Steve Jobs Met with Light Field Camera (Lytro) Company's CEO

Discussion in ' News Discussion' started by MacRumors, Jan 23, 2012.

  1. MacRumors macrumors bot


    Apr 12, 2001


    In the upcoming Inside Apple book by Adam Lashinsky, it's revealed that Steve Jobs had expressed interest and subsequently met with the CEO of Lytro, the makers the first light field camera. The relevant book quote posted by 9to5Mac states:
    Lytro received a lot of press last year when the first of its light field cameras went on sale in October. The product even received Popular Science's 2011 Innovation of the Year.

    Light field cameras are a different take on photography by capturing "the entire light field" and saving all that information into a single file. Photographers can then edit the file afterwards in a number of unique ways -- including refocusing the image. This video walks through this unique ability:

    One of the limitations in the early light field cameras is a relatively low resolution. The first Lytro camera produces final photos of only 1.2 megapixels (1,080x1,080). The cameras also don't take any video and start at $399 for an 8GB model. The camera carries an elongated form factor that seems to be a result of the unusual optics required.

    Given the hype surrounding the technology, it's perhaps no surprise that Steve Jobs found interest in meeting with the young company. That meeting, however, is getting special attention due to the fact that Walter Isaacson had said that Jobs wanted to reinvent television, textbooks and photography.

    Apple just released their first digital textbooks for the iPad, and is expected to get into the television space. Apple's future goals for photography, however, remain unclear. Apple includes a digital camera its iPhones and has made progressive improvements in camera quality over the past few generations. While Apple no longer makes a standalone digital camera, they were one of the first to product a consumer targeted digital camera back in 1994.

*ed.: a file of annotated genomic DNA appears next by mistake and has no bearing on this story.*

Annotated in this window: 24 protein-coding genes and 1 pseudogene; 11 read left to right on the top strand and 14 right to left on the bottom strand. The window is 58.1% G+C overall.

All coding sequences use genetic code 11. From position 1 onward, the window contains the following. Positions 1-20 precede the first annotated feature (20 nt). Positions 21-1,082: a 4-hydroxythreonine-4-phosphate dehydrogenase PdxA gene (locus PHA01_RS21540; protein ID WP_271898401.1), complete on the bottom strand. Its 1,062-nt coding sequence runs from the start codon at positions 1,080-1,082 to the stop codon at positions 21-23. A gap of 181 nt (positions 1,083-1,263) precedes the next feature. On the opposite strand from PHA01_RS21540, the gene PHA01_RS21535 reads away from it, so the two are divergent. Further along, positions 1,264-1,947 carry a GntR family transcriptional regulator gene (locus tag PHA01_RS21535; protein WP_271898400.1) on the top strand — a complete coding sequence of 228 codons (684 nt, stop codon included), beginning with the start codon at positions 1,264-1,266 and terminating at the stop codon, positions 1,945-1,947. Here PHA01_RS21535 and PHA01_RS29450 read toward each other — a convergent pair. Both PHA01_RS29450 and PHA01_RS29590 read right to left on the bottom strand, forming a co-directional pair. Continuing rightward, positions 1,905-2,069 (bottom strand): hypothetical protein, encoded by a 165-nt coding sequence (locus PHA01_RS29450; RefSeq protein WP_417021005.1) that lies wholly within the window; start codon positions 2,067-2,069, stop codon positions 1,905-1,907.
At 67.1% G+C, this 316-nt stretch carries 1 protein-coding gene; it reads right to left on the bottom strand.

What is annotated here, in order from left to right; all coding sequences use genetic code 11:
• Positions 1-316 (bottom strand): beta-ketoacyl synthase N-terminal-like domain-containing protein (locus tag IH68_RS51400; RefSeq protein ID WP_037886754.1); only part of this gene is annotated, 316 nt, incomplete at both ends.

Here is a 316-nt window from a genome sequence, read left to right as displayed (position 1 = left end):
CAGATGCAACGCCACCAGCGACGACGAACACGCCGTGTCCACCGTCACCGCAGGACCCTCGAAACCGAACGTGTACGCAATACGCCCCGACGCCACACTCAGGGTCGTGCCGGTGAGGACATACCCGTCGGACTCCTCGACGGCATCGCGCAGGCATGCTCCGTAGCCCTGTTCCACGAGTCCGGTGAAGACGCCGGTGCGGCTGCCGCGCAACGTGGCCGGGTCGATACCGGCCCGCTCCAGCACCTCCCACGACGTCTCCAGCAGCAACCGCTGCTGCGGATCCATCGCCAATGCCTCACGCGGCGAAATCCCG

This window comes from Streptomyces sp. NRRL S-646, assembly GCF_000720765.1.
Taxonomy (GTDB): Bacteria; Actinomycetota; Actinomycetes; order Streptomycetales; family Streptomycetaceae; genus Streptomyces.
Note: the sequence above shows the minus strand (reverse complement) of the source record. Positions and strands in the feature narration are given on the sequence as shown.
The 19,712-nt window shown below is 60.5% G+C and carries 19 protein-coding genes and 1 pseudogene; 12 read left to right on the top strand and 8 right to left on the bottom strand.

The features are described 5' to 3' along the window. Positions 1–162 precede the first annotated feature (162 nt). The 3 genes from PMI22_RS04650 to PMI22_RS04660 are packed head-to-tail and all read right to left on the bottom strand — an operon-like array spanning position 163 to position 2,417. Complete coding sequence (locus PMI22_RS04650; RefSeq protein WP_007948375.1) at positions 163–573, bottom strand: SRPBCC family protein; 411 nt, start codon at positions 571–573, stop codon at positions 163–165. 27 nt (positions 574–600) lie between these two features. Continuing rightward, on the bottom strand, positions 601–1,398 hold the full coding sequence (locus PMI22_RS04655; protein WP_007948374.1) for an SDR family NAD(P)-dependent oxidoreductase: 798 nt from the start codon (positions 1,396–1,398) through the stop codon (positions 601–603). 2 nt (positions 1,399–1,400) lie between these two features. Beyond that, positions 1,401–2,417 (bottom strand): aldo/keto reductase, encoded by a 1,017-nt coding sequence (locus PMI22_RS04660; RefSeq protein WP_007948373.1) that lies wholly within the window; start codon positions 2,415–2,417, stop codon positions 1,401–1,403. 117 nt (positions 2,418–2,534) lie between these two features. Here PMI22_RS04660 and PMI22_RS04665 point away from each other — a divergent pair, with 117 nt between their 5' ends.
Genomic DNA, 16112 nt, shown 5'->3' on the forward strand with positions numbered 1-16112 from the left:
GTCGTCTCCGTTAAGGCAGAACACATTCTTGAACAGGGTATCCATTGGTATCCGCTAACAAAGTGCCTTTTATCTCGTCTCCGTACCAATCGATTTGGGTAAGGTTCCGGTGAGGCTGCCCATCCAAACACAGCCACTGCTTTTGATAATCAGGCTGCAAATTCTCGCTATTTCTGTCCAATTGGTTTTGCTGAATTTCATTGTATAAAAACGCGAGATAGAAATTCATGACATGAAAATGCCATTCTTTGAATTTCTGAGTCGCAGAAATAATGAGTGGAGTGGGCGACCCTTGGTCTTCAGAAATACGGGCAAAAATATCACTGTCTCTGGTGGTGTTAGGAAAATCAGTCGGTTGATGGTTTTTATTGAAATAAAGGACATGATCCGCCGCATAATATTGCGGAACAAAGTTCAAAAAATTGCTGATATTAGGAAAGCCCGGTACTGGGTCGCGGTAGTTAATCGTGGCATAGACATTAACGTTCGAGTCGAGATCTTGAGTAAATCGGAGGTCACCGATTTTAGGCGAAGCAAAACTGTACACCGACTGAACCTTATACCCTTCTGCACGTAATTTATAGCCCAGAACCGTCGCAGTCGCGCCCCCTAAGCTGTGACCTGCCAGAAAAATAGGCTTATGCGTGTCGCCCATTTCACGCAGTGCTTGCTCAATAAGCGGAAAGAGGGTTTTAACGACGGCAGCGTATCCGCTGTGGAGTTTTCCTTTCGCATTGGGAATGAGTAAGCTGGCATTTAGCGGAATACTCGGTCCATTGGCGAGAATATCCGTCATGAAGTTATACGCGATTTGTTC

Given the popularity of smartphones and the subsequent decline of point and shoot camera popularity, we'd expect any future Apple movement into photography would be centered around the iPhone.

    Article Link: Steve Jobs Met with Light Field Camera (Lytro) Company's CEO
  2. marcusj0015 macrumors 65816

    Aug 29, 2011
    I'm still more interested in that other camera tech, the non-mosiac filter one.
  3. Dreamer2go macrumors 6502a

    Jun 23, 2007
    iPhone's camera's next feature: Optical zoom, not just software zoom...

    If that happens, iPhone's camera is the best point and shoot. (Alongside DOZENS of camera apps)
  4. Tortri macrumors 6502a

    Aug 30, 2010
    I can see why apple is going to have a hard time with leaked info like this. yeah cool and all but not as cool when you leak this and give your competitors a possible advantage.
  5. Zaqfalcon macrumors 6502

    Mar 22, 2010
    Dreamer by name...
  6. Mr. Gates macrumors 68020

    Mr. Gates

    Jun 17, 2009
    --Redmond --------- ----------------Washington---
  7. Anaemik macrumors 6502

    Feb 25, 2009
    Potentially a very interesting new technology. However, one thing is kind of bugging me with respect to the video demo of the refocusing: the "depth of field" looks incredibly fake and processed from the very short example in the video, and it certainly doesn't seem like a natural, photographic depth of field response - more like the image has somehow been separated into "depth layers" and then had selective blurring applied to one or more layers. This feels pretty artificial as far as first impressions go, but I'm more than happy to reserve judgement until a more revealing demo of the technology is made available.
  8. nagromme macrumors G5


    May 2, 2002
    Since I got my iPhone 4, I abandoned my standalone camera and never thought I’d go back. Sometimes I do wish for powerful telephoto, but never when I’m expecting—and I’m not going to lug a big camera everywhere I go for that one occasional purpose.